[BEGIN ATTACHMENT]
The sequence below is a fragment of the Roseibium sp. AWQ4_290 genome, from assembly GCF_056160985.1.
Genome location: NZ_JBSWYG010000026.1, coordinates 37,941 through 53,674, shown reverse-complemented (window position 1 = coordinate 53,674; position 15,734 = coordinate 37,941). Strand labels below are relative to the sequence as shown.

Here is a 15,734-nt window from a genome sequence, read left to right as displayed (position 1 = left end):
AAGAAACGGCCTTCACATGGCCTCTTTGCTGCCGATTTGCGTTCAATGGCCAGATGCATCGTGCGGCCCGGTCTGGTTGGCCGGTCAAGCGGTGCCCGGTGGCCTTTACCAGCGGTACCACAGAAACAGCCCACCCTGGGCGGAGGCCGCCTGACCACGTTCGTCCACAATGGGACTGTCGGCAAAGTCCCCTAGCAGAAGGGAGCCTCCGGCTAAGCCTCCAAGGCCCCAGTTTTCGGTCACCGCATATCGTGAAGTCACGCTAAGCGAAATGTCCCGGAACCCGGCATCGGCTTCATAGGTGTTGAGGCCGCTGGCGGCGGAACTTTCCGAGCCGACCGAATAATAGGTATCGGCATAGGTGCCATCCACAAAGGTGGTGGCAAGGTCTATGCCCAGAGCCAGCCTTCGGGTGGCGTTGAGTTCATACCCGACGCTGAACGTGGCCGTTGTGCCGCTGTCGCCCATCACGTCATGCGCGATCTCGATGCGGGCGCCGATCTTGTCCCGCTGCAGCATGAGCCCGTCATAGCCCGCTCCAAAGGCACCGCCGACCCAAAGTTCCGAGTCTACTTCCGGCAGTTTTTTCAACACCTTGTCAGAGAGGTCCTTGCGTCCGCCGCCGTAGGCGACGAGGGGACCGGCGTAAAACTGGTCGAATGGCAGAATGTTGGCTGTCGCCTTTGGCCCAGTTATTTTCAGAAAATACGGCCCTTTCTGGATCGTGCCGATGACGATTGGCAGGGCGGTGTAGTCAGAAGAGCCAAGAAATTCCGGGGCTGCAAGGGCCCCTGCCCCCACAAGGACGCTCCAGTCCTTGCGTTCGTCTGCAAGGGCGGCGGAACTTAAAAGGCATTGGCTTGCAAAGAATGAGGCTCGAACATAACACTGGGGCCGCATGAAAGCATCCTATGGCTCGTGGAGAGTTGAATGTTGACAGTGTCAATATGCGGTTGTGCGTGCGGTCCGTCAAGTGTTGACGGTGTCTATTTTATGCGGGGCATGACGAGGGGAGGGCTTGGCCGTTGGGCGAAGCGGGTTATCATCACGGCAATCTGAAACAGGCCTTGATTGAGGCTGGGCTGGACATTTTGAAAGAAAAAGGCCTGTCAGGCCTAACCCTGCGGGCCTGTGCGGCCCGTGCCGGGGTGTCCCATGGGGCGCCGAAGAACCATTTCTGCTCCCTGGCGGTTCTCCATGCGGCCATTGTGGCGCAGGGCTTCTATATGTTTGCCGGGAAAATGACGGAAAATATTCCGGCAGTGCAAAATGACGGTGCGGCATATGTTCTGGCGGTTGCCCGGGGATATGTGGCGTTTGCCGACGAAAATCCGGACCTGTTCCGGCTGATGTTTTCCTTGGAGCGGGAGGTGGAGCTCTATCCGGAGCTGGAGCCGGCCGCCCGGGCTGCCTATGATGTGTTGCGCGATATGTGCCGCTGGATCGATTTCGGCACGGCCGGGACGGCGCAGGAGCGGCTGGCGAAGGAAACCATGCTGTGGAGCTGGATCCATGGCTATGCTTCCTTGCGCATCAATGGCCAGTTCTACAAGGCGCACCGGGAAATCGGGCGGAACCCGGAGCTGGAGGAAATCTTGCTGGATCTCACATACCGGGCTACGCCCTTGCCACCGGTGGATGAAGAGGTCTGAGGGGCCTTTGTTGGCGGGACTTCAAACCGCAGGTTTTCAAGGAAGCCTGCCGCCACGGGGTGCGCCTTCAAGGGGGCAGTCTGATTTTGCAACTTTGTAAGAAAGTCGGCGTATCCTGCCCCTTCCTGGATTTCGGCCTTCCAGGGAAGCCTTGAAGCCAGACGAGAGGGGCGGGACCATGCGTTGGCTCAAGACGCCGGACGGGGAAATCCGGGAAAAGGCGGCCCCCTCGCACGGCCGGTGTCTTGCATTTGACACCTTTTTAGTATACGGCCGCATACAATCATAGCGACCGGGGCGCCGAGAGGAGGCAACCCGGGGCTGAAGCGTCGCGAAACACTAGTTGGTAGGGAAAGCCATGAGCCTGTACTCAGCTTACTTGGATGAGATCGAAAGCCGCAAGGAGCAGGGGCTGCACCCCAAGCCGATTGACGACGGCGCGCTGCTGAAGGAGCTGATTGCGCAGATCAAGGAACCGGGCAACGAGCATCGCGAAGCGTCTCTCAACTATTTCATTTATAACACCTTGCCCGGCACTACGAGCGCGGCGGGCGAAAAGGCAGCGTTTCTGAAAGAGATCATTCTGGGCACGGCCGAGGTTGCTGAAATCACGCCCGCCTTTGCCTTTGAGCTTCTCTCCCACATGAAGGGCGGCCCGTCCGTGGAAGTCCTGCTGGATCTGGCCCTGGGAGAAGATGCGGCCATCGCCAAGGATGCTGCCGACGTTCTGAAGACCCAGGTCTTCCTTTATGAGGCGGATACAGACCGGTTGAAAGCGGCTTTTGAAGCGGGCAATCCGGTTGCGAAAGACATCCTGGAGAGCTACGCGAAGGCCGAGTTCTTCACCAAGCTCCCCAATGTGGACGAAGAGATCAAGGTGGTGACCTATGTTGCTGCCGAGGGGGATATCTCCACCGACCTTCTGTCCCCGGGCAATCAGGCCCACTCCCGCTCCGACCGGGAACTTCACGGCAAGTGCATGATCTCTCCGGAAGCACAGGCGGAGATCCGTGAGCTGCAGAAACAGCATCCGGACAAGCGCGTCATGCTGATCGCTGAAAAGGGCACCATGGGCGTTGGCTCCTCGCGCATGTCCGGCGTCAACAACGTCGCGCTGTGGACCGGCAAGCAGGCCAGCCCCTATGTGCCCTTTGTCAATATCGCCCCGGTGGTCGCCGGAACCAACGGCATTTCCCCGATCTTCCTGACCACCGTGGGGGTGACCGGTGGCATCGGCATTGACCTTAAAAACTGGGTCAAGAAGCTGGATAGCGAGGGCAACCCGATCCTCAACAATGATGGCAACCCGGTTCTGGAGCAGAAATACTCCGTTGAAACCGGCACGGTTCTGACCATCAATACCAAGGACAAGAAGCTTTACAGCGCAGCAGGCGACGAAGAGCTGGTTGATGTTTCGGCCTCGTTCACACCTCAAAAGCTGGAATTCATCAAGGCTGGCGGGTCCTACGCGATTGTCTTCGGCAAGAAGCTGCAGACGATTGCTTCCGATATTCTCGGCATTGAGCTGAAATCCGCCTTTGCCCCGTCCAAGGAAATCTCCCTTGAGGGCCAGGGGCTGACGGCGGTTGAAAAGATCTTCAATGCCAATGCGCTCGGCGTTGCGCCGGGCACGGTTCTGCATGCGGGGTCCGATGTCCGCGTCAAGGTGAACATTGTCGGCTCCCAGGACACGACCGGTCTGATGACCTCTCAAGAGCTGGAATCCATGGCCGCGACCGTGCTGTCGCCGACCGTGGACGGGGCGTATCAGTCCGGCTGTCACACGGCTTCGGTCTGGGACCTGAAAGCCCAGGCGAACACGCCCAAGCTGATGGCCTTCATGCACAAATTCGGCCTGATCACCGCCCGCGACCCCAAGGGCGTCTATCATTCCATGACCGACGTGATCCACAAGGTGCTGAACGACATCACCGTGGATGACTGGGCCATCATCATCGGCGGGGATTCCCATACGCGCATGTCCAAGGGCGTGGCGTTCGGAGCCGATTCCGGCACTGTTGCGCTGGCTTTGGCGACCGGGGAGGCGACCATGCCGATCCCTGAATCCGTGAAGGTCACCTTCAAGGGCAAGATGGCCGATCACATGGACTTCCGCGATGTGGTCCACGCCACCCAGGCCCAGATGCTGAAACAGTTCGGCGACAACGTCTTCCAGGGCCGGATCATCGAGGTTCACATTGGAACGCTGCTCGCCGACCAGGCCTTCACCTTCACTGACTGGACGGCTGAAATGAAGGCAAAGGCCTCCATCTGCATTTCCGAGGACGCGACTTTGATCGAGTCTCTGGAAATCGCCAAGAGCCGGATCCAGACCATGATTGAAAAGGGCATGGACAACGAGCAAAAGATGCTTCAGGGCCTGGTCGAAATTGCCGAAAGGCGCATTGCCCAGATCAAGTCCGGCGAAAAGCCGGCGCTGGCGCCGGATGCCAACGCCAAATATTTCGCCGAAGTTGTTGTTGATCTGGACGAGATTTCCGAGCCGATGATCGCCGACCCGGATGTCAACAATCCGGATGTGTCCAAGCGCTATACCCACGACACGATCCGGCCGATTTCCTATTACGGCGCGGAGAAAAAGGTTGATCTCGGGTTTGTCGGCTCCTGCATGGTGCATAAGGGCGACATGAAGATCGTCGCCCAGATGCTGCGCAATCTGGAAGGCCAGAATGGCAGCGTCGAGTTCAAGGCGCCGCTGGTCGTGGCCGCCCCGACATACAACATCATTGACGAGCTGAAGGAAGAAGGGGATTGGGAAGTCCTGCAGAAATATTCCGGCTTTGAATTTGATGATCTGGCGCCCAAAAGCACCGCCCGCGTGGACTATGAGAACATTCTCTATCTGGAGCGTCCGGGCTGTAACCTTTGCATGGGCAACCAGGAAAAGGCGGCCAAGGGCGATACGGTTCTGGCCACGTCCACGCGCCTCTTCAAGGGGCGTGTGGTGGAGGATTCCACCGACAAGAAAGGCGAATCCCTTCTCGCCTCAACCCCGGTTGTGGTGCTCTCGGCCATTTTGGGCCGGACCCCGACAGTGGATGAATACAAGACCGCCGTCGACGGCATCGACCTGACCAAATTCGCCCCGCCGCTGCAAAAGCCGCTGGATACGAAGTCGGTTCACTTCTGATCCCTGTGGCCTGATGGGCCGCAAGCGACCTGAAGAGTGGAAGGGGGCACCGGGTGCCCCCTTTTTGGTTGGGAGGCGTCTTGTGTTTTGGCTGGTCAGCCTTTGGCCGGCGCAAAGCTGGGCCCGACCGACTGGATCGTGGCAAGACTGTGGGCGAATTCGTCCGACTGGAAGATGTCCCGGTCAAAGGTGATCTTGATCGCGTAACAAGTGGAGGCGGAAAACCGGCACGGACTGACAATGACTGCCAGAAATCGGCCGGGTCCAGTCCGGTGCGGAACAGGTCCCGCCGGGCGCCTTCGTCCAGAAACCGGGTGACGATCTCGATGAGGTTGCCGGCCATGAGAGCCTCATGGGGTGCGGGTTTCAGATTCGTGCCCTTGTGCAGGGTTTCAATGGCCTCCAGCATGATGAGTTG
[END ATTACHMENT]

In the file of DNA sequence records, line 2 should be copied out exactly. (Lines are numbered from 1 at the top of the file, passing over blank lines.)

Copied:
Genome location: NZ_JBSWYG010000026.1, coordinates 37,941 through 53,674, shown reverse-complemented (window position 1 = coordinate 53,674; position 15,734 = coordinate 37,941). Strand labels below are relative to the sequence as shown.